Saturday, October 22, 2011

Duke's Flaw

For the past two years, I have been progressively initiated into the majestic world of Duke Ellington. The Maestro held together his big band for nearly fifty years, pioneered new jazz sounds, and kept developing as an artist. It is all so wonderful that I cannot stop getting Ellington CDs and books about the man.

However, to my mind, Duke has one fairly large musical flaw: hiring trumpeter, William "Cat" Anderson. Anderson was known for his high notes and bright tone. He could hit some remarkably high notes, but often attempted notes he could not hit (unlike, say, Doc Severinsen). Further, his highest notes sounded little like a trumpet, but not unlike a dying animal (a cat, perhaps). Duke gave Cat a lot of solo room, and often cringe at this attempts to hit the stratosphere. He almost managed to cancel out the beauty of the entire rest of the band at times.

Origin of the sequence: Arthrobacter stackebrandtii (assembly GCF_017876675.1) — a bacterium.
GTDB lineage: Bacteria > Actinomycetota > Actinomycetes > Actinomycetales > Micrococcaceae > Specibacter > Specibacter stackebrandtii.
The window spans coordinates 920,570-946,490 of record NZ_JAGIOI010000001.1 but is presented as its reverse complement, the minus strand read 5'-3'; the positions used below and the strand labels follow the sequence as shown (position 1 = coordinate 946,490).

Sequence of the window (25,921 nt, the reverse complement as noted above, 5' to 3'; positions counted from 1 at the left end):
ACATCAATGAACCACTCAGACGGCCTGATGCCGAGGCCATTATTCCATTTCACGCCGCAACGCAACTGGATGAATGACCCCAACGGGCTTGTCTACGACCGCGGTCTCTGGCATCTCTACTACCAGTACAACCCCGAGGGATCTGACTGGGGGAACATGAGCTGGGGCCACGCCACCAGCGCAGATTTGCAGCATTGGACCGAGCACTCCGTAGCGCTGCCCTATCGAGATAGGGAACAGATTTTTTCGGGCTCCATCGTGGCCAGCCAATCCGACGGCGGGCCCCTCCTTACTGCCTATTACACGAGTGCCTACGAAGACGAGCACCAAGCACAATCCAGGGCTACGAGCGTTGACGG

Duke's other trumpeters were another matter: Ray Nance, Clark Terry, and so on. But Cat...I just do not understand it.

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